Insights Council of European Union adopts Common Charger Directive

The Council has given its final approval to the Common Charger Directive, meaning that in 2024 a USB-C charging port will become mandatory for a whole range of electronic devices, such as mobile phones, tablets, and headphones. Therefore, consumers will no longer have to buy a different charger every time they purchase a new phone or device as the same charger can be used for most devices.

The Directive also introduces a pictogram that specifies whether a new device comes with a charger and a label indicating the charging performance.

The Directive also allows consumers to choose whether to purchase a new device with or without a charger. The Council says that this will not only save consumers money, but will also reduce the electronic waste associated with the production, transportation and disposal of chargers. Four years after the Directive enters into force, the Commission will assess whether this unbundling of sales should be made mandatory.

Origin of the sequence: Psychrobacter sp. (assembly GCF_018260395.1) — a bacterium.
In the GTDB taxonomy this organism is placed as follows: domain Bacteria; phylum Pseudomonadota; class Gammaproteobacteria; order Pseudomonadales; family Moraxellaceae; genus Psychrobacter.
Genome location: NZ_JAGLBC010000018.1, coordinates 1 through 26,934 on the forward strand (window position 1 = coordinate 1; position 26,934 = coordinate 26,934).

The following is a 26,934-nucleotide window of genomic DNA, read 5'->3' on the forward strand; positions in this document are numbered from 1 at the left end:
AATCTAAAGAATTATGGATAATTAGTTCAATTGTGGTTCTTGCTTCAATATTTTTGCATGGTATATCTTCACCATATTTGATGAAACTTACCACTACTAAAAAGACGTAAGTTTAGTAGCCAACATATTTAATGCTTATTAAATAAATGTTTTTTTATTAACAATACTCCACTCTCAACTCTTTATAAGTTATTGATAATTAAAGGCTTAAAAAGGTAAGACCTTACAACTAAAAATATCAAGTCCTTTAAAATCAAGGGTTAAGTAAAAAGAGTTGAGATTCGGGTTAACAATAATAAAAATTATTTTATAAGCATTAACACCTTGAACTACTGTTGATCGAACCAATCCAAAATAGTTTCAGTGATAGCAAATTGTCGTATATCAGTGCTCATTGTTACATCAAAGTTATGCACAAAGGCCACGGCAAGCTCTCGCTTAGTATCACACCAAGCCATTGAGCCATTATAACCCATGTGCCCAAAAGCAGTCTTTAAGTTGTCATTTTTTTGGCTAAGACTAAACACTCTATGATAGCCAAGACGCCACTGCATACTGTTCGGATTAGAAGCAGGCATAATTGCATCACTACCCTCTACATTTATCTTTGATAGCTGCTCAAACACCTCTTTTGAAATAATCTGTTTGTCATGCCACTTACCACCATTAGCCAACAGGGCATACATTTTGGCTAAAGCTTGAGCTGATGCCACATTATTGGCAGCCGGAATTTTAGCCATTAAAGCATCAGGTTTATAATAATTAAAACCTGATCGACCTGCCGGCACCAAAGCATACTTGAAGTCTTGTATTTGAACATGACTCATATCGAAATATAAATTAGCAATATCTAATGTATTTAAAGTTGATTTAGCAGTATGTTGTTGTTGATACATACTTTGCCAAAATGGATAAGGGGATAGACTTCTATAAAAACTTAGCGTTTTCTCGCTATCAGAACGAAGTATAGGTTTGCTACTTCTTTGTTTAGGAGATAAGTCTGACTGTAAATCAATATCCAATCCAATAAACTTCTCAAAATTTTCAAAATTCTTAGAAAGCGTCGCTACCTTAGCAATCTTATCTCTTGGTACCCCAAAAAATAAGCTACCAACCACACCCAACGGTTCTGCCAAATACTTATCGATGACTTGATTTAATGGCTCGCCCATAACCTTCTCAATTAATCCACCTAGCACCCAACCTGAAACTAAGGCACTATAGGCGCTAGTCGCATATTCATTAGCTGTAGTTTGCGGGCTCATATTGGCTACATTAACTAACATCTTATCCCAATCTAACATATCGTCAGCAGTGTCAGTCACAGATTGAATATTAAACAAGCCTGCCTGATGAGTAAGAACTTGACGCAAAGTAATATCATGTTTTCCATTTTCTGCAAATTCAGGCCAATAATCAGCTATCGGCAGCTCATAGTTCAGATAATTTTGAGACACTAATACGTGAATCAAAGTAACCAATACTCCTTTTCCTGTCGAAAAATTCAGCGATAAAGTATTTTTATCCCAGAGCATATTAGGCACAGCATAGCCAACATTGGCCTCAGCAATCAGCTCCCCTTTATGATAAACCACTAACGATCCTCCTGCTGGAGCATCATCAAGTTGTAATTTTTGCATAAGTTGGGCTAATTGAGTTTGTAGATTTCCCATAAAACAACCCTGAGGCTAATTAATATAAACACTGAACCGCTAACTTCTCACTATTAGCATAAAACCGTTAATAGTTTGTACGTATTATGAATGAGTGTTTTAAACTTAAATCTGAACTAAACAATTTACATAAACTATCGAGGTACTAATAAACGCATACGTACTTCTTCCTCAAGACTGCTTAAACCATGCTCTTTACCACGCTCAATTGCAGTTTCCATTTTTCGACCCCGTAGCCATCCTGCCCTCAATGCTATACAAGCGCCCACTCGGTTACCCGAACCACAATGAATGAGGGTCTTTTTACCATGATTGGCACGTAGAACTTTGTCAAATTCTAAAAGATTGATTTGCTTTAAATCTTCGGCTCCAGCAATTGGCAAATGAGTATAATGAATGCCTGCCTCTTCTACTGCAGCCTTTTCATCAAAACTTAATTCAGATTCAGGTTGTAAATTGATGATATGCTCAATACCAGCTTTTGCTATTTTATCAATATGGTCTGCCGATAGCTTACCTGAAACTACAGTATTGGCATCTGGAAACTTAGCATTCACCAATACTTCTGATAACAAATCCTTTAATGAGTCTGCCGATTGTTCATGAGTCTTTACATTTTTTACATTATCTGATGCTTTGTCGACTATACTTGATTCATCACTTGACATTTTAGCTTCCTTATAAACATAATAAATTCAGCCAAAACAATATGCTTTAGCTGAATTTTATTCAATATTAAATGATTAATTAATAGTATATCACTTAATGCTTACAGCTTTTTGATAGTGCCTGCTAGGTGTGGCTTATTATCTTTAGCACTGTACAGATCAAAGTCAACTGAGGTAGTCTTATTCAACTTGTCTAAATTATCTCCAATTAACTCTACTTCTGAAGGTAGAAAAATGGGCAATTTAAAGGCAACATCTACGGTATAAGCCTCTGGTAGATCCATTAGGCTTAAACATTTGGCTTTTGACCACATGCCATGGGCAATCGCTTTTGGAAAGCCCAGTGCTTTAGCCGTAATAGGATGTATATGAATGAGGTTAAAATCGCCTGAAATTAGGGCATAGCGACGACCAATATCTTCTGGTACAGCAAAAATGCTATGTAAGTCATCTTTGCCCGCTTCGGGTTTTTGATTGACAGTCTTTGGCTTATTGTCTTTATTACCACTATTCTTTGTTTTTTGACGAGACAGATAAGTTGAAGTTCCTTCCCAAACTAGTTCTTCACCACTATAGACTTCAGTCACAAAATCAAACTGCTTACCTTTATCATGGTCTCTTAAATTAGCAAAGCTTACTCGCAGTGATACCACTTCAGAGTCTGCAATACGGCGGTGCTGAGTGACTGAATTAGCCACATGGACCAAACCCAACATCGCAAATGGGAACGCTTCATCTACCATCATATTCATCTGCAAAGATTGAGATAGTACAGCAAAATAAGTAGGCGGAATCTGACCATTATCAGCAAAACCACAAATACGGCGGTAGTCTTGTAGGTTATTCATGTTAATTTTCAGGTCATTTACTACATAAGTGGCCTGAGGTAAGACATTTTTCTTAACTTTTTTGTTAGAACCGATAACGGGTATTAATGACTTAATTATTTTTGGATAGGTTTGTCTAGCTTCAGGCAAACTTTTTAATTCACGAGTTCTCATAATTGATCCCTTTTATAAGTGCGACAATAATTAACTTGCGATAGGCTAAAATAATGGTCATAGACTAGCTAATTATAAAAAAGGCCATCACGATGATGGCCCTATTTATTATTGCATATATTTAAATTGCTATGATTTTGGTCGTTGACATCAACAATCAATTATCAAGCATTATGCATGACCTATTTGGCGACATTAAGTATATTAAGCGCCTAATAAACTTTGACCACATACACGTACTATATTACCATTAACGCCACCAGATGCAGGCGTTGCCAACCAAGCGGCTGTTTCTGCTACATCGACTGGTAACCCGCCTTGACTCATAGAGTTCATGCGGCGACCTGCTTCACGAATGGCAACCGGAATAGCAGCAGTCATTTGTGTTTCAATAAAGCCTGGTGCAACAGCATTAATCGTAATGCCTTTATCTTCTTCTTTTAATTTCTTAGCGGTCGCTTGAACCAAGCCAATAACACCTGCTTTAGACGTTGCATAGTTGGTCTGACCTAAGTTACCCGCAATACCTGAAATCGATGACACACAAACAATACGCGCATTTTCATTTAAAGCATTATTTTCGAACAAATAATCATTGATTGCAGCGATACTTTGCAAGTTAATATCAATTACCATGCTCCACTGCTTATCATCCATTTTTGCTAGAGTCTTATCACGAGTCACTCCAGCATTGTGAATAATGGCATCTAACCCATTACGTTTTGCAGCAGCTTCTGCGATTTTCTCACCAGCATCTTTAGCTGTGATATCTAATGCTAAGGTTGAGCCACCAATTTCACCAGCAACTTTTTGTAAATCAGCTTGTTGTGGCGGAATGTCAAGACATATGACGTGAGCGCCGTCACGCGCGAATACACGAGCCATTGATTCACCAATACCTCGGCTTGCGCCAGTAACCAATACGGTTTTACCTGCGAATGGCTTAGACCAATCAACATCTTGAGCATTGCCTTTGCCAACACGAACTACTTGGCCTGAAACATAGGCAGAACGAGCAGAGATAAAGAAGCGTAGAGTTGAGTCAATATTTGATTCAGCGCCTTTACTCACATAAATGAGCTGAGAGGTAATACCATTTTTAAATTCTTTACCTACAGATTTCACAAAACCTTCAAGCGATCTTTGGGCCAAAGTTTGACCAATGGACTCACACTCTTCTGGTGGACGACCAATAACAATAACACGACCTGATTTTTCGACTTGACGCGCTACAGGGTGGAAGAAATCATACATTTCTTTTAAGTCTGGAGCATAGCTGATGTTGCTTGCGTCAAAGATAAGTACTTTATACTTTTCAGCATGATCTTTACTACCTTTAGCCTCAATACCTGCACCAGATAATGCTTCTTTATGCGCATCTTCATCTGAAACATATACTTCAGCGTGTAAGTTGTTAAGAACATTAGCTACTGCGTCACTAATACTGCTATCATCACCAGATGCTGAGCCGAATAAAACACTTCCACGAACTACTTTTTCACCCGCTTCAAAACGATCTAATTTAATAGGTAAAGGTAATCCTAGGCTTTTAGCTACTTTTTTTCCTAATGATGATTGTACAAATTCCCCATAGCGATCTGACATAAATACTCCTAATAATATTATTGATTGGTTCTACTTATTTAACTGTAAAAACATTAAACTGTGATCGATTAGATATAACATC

The Council notes that wireless charging has not yet been harmonised across devices. To enable this technology to become available for more devices, the Commission will work on harmonising wireless charging for electronic devices and on interoperability based on technological developments.

The new rules will apply to the following portable devices:

  • mobile phones;
  • tablets and e-readers;
  • digital cameras and video game consoles;
  • headphones, earbuds and portable loudspeakers;
  • wireless mice and keyboards; and
  • portable navigation systems.

The Directive will also cover all laptops 40 months after its entry into force.

The Directive will be published in the Official Journal in due course and will enter into force 20 days after publication. The new rules will start to apply 24 months after entry into force. To read the Council’s press release in full and for a link to the Commission’s proposal, click here.